Mon, Jul 22, 2019 - Page 3 News List

INTERVIEW: Han Kuo-yu urges accountability in politics

In an interview with ‘Liberty Times’ (sister newspaper of the ‘Taipei Times’) reporters Wang Jung-hsiang, Ko Yu-hao and Chang Chung-yi on July 5, Kaohsiung Mayor Han Kuo-yu, who on July 15 won the Chinese Nationalist Party’s (KMT) presidential primary, expounded on his political views and said that he is the candidate that the Democratic Progressive Party is most afraid of

By Wang Jung-hsiang, Ko Yu-hao and Chang Chung-yi  /  Staff reporters

Kaohsiung Mayor Han Kuo-yu gestures during an interview with Liberty Times reporters at his office on July 5.

Photo: Chang Chung-yi, Taipei Times

Liberty Times (LT): You have proposed having the president double as the premier and of working as president from Kaohsiung. These would be unconstitutional. Would you amend the Constitution if you became president?

Han Kuo-yu (韓國瑜): The current system has resulted in the phenomenon of those having authority not needing to shoulder the responsibility, while others possess no authority, but need to shoulder responsibility. Obviously this unbalanced situation has to be adjusted to make authority and responsibility correspond. Former premier William Lai (賴清德) previously proposed that Cabinet members should be chosen from the ranks of lawmakers.

I pitched these ideas so people can discuss then, although I do not think constitutional changes are likely. Amendments to the Constitution must to pass the high threshold of being ratified by three-quarters of the Legislative Yuan and a referendum. However, there are alternatives, such as making a newly appointed premier present their policy agenda to the legislature before the latter takes a vote of confidence on them.

Essentially, the premier would need the legislature’s seal of approval before taking office, which gives the position more legitimacy. Otherwise, the premier is merely the president’s chief of staff, to be summoned and dismissed at will.

President Tsai Ing-wen (蔡英文) has gone through three premiers so far; my television at home lasts longer than that. Premiers should not be disposable.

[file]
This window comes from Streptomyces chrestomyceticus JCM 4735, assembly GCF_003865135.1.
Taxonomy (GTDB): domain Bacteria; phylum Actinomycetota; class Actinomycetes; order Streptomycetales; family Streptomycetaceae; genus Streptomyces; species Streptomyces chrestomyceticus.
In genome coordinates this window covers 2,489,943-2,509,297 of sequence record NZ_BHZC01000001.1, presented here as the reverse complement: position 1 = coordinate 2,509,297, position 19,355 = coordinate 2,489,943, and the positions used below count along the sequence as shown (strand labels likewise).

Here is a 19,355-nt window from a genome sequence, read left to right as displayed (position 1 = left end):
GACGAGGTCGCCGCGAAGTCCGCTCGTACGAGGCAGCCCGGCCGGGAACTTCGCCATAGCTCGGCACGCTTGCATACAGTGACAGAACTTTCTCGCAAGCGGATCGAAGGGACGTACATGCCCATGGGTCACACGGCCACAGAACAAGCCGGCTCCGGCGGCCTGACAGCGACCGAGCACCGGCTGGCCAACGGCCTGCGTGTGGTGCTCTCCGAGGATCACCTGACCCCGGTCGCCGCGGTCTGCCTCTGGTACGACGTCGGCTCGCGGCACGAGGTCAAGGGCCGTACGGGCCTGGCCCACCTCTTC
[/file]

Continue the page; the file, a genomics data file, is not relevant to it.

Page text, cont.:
The president’s authority is clearly defined by the Council of Grand Justices Interpretation No. 627 as being in charge of national defense, diplomacy, cross-strait policy and the fundamental agenda of government. All other duties lie in the province of the premier as head of the Executive Yuan. The nation’s future president must find the character to get out of their premier’s way and to respect the constitutional framework of the political system.

Making constitutional amendments is a highly involved and could require cooperation between parties, which is also time-consuming. Constitutional reforms probably should be done some other way. Setting the precedence of holding a vote of confidence [for the premier] would show that the president is serious about bringing accountability to politics.

LT: If you are elected president, how would you conduct cross-strait relations?

Han: I have reiterated the four points time and again and very clearly: Defend the Republic of China (ROC); reject “one country, two systems”; love freedom and democracy; stand with peace and prosperity.

These points are profound. The roles for the hearts, brains, hands and feet of 23 million Taiwanese need to be clearly defined. The feet are our democracy and freedoms that must stand firm; the hands are for shaking with people from every ethnic group, nation and class; the hearts are for knowing that the Taiwanese economy is in a hard place and a lot of people are suffering; the brains are for finding every possible chance of growth for Taiwan.

Once we know these roles, we will be confident in our freedoms and democracy. Even if we shake hands with North Korea’s Kim Jong-un, that does not mean Taiwan is developing atomic bombs. We should be confident in the strength of our feet, which are our freedoms and democracy, and be brave and fearless.

LT: You had prompted public concern when you visited the Liaison Office of the Central People’s Government in Hong Kong [on March 22]. Will you be willing to make changes or adjustments in that regard?

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